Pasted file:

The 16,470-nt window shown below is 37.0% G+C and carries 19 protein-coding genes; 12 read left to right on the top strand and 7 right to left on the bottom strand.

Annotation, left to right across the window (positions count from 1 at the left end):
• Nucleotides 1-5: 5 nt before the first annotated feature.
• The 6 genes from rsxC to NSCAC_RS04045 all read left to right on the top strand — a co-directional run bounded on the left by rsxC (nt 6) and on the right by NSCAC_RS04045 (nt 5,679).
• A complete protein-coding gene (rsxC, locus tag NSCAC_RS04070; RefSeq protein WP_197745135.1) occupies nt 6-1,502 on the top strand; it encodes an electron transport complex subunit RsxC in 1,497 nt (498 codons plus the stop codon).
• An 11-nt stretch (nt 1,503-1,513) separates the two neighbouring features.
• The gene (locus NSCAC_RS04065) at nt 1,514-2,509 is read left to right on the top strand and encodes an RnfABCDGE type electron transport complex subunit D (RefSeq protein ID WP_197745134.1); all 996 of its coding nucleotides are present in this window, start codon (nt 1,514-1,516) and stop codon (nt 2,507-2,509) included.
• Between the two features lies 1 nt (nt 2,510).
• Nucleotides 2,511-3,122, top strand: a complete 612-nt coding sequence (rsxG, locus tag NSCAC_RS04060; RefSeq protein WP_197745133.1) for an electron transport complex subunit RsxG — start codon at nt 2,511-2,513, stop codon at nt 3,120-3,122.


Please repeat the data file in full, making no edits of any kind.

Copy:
The 16,470-nt window shown below is 37.0% G+C and carries 19 protein-coding genes; 12 read left to right on the top strand and 7 right to left on the bottom strand.

Annotation, left to right across the window (positions count from 1 at the left end):
• Nucleotides 1-5: 5 nt before the first annotated feature.
• The 6 genes from rsxC to NSCAC_RS04045 all read left to right on the top strand — a co-directional run bounded on the left by rsxC (nt 6) and on the right by NSCAC_RS04045 (nt 5,679).
• A complete protein-coding gene (rsxC, locus tag NSCAC_RS04070; RefSeq protein WP_197745135.1) occupies nt 6-1,502 on the top strand; it encodes an electron transport complex subunit RsxC in 1,497 nt (498 codons plus the stop codon).
• An 11-nt stretch (nt 1,503-1,513) separates the two neighbouring features.
• The gene (locus NSCAC_RS04065) at nt 1,514-2,509 is read left to right on the top strand and encodes an RnfABCDGE type electron transport complex subunit D (RefSeq protein ID WP_197745134.1); all 996 of its coding nucleotides are present in this window, start codon (nt 1,514-1,516) and stop codon (nt 2,507-2,509) included.
• Between the two features lies 1 nt (nt 2,510).
• Nucleotides 2,511-3,122, top strand: a complete 612-nt coding sequence (rsxG, locus tag NSCAC_RS04060; RefSeq protein WP_197745133.1) for an electron transport complex subunit RsxG — start codon at nt 2,511-2,513, stop codon at nt 3,120-3,122.